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Economic growth expected to continue, but at slower pace

By Christopher Wood

BOULDER — One of Rich Wobbekind’s final slides at the 2019 Economic Forecast — Boulder & Beyond event, Jan. 17, summed up a growing list of headwinds for the economy, but economic growth is expected to continue. Wobbekind, executive director of the Business Research Division at the University of Colorado Boulder’s Leeds School of Business, delivered his 2019 economic forecast before a crowd of about 420 people at the Embassy Suites in Boulder. The annual event is presented by the Boulder Economic Council. “I guess I’m smiling, I don’t know,” Wobbekind quipped at the outset of his presentation, responding to Boulder Economic Council executive director Clif Harald’s introductory description of Wobbekind’s demeanor. If Wobbekind was smiling, it was because “Overall, the picture is pretty positive,” he said, with government spending “pushing the economy forward” in 2018. Unemployment remains low, he noted, with consumer spending strong. But that latter point illustrates a danger for the nation’s economy. Wobbkind included a slide that said, “Attention: “This presentation is not being updated, due to the lapse in Federal funding,” drawing laughs from the audience. That wasn’t just a joke, however, as certain economic data — including final consumer-spending numbers for December — have not been released due to the ongoing partial government shutdown, which itself can reduce economic growth. Nonetheless, Wobbekind’s forecast is for continued growth in the new year, though at a slower pace. Real gross domestic product increased at a robust annual rate of 3.5 percent in the third quarter of 2018, but that pace is expected to slow in 2019. “We think that GDP is slowing, not just due to the lapse in government funding,” Wobbekind said. He noted that the effects of the federal tax cuts, which functioned as a stimulus, are “starting to wane,” predicting that the nation would return to a growth rate of 2.5 percent to 2.6 percent. Growth in the U.S. workforce is much smaller than in the 1980s or 1990s, he said, making growth above 2.5 percent “a very difficult thing to do,” he said. Wobbekind said that the level of unemployment — 3.9 percent nationwide — should have slowed growth. He noted that 6.7 million jobs remain unfilled across the country, down slightly from a peak of 7.1 million unfilled jobs a few months ago. But low unemployment has been mitigated by higher labor-force participation. “We’re squeezing as much out of the workforce as we can,” he said. He said that job growth — 300,000 jobs were added in the United States in December, beating economists’ expectations — points to a continued strong growth. Additionally, consumer debt is at its lowest level in 25 years as a percentage of income. “The consumer is in pretty good shape,” Wobbekind said. “We’re seeing strong wage growth, strong employment growth and strong income growth,” he noted. “It’s very difficult to be talking about a recession in the near term unless we have some really big exogenous shock to the system.” Economic headwinds nationally include interest rates, […]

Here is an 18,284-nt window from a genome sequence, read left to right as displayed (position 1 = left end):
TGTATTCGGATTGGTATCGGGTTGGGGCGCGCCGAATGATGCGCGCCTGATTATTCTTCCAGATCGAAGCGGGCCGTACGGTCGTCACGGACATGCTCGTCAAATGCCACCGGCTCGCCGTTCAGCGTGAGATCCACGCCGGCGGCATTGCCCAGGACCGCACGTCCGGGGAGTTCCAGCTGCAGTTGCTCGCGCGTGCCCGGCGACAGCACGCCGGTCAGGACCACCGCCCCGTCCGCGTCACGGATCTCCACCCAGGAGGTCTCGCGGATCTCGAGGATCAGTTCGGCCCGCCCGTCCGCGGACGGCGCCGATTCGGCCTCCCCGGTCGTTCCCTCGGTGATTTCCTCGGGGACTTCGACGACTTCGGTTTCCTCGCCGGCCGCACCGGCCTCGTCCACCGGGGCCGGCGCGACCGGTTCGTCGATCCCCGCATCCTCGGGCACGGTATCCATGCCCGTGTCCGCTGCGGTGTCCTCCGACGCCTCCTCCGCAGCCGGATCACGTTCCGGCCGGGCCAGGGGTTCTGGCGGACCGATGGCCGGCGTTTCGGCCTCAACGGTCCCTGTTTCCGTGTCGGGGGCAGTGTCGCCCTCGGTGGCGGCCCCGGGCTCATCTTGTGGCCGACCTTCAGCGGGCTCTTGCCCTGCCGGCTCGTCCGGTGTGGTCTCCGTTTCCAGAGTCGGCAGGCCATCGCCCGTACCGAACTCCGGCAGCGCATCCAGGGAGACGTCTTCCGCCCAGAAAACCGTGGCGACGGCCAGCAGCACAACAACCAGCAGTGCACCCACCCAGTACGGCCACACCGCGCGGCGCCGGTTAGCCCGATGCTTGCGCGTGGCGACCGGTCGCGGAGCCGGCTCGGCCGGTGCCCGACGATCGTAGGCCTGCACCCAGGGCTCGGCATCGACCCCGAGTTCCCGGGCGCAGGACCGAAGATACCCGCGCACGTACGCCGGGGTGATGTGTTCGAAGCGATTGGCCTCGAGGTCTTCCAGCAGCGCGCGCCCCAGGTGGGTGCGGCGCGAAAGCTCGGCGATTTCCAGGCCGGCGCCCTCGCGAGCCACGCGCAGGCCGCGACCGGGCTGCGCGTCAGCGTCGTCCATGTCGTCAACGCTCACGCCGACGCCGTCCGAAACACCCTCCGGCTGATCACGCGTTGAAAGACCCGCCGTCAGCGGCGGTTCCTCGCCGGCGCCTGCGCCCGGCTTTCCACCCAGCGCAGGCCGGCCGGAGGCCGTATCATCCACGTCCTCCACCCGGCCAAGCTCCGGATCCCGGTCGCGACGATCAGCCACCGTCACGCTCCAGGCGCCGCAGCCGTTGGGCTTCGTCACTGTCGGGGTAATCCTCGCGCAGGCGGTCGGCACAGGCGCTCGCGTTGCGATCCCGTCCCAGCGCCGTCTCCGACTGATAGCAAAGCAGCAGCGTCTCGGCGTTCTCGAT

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Source:: BizWest

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